Jack Dann and Janeen Webb (editors), Dreaming Down-Under (Tor, 2002)

Originally released in 1998, Dreaming Down-Under is one of those ambitious volumes which attempts to not just expand the limits and boundaries of the speculative fiction range of genres, but to shatter them altogether, much like Dangerous Visions did in 1967, and Redshift attempted to in 2001. The unifying theme of this particular anthology is that all of the authors collected within are Australian, and the suggestion is that just as the United States and England produced the groundbreaking "New Wave" movement of the late '60s, Australian speculative fiction (fantasy, science fiction, horror, and all blends thereof) is blazing new trails today. Several dozen authors. 200,000 words of original fiction, and 20,000 more of commentary and notes. The limit? Imagination itself.

This is a mixed bag, in all honesty. With such an open-ended theme, and no real set guidelines, the authors were free to go where the winds took them, each one turning out whatever he or she felt best exemplified their work, and best represented the massive quantum shift of Australian speculative fiction potential. I don't think anyone could read every single story and enjoy them. Rather, each story is a different gem, sparkling and shining and glittering. Some catch the eye, others don't. Some look good when held up to the light, others require a different sort of appreciation.

That said, I can admit that there are some extremely powerful stories presented, the sort to return to over and over, and to contemplate while waiting to fall asleep late at night. David J. Lake's powerful pastiche/homage to Wells' "The Time Machine," entitled "The Truth About Weena," addresses the pesky problem of parallel timelines, the dangers of time travel, and the philosophical ramifications of attempting to change history, both present and future.

Rowena Cory Lindquist gives us a gripping tale of family, love, loyalty, and growing up, in "Prelude To A Nocturne." What happens when we're able to control and prevent the onset of puberty and all its distractions, and how could it affect society and the way we relate to people? This story drives the sociologist in me nuts with the potential, and Lindquist really brings out the depths of her characters and the profound way the creation of a new kind of minority affects the status quo.

Jane Routley's "Avalon" is a short but sweet tale of magic in the English countryside, where everything is up for speculation, and only the sheep know what secrets the Glastonbury Tor might hold.

Aaron Sterns gives us a feverish story of the subways, a disturbing, secretive world under our own, where things are decidedly not as they appear, in "The Third Rail."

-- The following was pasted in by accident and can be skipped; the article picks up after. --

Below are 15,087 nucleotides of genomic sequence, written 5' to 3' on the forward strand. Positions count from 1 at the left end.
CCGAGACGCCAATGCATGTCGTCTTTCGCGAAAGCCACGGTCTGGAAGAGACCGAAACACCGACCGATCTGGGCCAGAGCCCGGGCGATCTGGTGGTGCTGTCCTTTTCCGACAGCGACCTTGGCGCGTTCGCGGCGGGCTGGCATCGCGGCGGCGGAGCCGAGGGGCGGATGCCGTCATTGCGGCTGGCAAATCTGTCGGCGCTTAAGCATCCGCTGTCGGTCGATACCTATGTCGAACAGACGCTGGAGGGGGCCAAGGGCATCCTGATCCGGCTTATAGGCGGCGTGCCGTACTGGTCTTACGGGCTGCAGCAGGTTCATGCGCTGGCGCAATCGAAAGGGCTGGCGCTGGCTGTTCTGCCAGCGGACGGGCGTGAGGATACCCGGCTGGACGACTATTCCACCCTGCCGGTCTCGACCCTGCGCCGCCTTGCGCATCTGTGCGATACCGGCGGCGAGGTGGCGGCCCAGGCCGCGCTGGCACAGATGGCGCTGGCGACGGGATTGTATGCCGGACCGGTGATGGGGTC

Sean McMullen's "Queen of Soulmates" melds mathematical precision with magical destruction, showing what happens when an apocalyptic weapon is activated by a man too proud to accept the consequences. But in the midst of the end of the world (or what might be such), will human nature prevail, or capitulate?

Ian Nichols brings back sex, drugs, and rock 'n' roll for a one night stand in "The Last Dance." It's hot, sweaty, dizzy, and magical, with scenes reminiscent of Emma Bull's musical sequences in War For The Oaks.

In "Descent," Cecily Scutt gives us a short but profound look at Hell as a nursing home (or is that a nursing home as Hell), blending the real and unreal with such deft precision that the seams are impossible to define.

"A Walk-On Part In The War", by Stephen Dedman, reinterprets the role of Odysseus and the Trojan Horse in the ancient Greek sagas, adding a twist that very few will see coming ... especially not the Trojans.

And in "Wired Dreaming," Paul Collins gives us a gritty cybernoir tale of murder and justice, centered around a hard-boiled cop with a secret past and a reason to see certain people get what they deserve.

There's a lot more. I've barely touched the surface of what Dreaming Down-Under has to offer in pointing out these particular stories. Whether your tastes run to fantasy or science fiction, to grim and gritty, or dark and disturbing, or magical and mirthful, there's a little something for everyone. These are the inventive, imaginative, trailblazing, wallshattering tastes of speculative fiction on the edge. This isn't safe, predictable, or familiar. I promise that the stories in Dreaming Down-Under will make you think, make you challenge preconceptions, and even make you seek out something different next time you're in the store.

For its unique role in offering a wide variety of work that goes against the grain and is bound to expose the readers to something new, I recommend Dreaming Down-Under. Maybe you won't like it all, but it's worth checking out nonetheless, before you go back to the safe and comfortable.

[Michael M. Jones]